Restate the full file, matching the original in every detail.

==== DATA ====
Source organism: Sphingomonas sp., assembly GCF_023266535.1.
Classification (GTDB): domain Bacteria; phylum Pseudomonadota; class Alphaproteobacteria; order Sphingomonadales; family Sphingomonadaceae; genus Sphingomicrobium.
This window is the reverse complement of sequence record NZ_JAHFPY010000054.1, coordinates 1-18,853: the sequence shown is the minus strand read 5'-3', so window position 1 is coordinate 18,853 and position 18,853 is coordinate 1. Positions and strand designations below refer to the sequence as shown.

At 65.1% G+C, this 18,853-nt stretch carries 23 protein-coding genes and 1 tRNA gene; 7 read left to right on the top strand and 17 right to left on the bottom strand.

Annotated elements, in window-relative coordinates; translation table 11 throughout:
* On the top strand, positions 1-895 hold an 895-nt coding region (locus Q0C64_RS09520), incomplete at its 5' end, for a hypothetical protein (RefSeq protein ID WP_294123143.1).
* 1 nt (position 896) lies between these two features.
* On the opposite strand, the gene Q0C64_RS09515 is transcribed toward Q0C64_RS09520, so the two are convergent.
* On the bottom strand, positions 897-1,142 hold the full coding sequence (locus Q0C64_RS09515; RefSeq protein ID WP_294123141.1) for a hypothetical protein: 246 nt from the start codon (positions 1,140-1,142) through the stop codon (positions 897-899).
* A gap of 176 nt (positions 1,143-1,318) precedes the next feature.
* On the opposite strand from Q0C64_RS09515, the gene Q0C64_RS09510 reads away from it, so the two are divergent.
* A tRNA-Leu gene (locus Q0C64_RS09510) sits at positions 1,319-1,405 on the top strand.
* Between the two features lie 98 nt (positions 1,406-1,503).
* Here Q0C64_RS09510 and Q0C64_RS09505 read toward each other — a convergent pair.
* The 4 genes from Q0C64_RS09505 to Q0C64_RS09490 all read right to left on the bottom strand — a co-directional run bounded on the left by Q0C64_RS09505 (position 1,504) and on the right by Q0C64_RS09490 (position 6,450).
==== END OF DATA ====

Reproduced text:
Source organism: Sphingomonas sp., assembly GCF_023266535.1.
Classification (GTDB): domain Bacteria; phylum Pseudomonadota; class Alphaproteobacteria; order Sphingomonadales; family Sphingomonadaceae; genus Sphingomicrobium.
This window is the reverse complement of sequence record NZ_JAHFPY010000054.1, coordinates 1-18,853: the sequence shown is the minus strand read 5'-3', so window position 1 is coordinate 18,853 and position 18,853 is coordinate 1. Positions and strand designations below refer to the sequence as shown.

At 65.1% G+C, this 18,853-nt stretch carries 23 protein-coding genes and 1 tRNA gene; 7 read left to right on the top strand and 17 right to left on the bottom strand.

Annotated elements, in window-relative coordinates; translation table 11 throughout:
* On the top strand, positions 1-895 hold an 895-nt coding region (locus Q0C64_RS09520), incomplete at its 5' end, for a hypothetical protein (RefSeq protein ID WP_294123143.1).
* 1 nt (position 896) lies between these two features.
* On the opposite strand, the gene Q0C64_RS09515 is transcribed toward Q0C64_RS09520, so the two are convergent.
* On the bottom strand, positions 897-1,142 hold the full coding sequence (locus Q0C64_RS09515; RefSeq protein ID WP_294123141.1) for a hypothetical protein: 246 nt from the start codon (positions 1,140-1,142) through the stop codon (positions 897-899).
* A gap of 176 nt (positions 1,143-1,318) precedes the next feature.
* On the opposite strand from Q0C64_RS09515, the gene Q0C64_RS09510 reads away from it, so the two are divergent.
* A tRNA-Leu gene (locus Q0C64_RS09510) sits at positions 1,319-1,405 on the top strand.
* Between the two features lie 98 nt (positions 1,406-1,503).
* Here Q0C64_RS09510 and Q0C64_RS09505 read toward each other — a convergent pair.
* The 4 genes from Q0C64_RS09505 to Q0C64_RS09490 all read right to left on the bottom strand — a co-directional run bounded on the left by Q0C64_RS09505 (position 1,504) and on the right by Q0C64_RS09490 (position 6,450).